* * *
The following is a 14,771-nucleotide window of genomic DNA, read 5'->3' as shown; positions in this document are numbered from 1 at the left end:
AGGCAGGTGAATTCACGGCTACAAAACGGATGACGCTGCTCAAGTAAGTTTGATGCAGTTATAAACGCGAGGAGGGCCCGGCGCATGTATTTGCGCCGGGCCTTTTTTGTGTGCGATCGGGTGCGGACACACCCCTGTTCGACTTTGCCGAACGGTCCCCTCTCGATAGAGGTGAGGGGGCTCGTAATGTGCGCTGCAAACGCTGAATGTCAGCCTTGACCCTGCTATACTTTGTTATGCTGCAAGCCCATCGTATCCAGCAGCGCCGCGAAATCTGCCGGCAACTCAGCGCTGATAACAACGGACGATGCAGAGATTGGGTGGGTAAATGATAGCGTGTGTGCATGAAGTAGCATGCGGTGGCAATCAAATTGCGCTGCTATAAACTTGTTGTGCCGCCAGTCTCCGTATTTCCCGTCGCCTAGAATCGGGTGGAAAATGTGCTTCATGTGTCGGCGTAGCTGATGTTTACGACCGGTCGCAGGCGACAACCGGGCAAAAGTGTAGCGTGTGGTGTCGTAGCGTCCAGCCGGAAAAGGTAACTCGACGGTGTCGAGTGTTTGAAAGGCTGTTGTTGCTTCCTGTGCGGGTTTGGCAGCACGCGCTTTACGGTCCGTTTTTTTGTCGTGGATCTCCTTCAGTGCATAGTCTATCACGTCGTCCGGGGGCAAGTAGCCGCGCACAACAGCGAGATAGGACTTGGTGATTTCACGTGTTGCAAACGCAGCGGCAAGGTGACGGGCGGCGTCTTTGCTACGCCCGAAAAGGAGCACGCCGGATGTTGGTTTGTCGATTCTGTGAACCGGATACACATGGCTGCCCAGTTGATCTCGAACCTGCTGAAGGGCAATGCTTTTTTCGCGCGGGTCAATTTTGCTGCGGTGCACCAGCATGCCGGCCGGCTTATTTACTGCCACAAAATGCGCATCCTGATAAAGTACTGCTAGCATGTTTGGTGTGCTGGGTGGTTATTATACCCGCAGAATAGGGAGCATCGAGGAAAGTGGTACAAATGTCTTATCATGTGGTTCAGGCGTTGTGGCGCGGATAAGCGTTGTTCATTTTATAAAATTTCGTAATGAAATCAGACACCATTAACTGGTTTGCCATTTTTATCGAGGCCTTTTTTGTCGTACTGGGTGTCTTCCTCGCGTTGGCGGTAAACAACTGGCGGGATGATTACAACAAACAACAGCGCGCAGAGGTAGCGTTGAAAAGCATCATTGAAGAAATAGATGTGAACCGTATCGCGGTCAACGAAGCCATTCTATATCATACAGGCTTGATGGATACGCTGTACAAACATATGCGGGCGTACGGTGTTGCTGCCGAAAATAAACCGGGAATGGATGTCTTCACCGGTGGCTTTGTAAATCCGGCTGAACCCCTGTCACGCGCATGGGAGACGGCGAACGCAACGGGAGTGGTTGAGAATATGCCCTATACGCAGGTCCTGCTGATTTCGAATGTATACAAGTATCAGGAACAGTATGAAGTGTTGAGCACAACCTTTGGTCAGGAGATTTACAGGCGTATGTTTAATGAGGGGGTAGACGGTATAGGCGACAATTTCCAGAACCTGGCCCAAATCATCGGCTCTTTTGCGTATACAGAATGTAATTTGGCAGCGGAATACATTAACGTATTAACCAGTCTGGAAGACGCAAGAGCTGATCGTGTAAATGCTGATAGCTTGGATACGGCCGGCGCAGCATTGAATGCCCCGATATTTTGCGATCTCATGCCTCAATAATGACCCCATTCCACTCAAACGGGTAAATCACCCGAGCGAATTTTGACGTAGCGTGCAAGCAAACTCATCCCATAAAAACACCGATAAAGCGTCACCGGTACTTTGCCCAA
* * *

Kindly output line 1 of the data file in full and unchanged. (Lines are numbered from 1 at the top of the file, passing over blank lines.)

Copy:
The following is a 14,771-nucleotide window of genomic DNA, read 5'->3' as shown; positions in this document are numbered from 1 at the left end: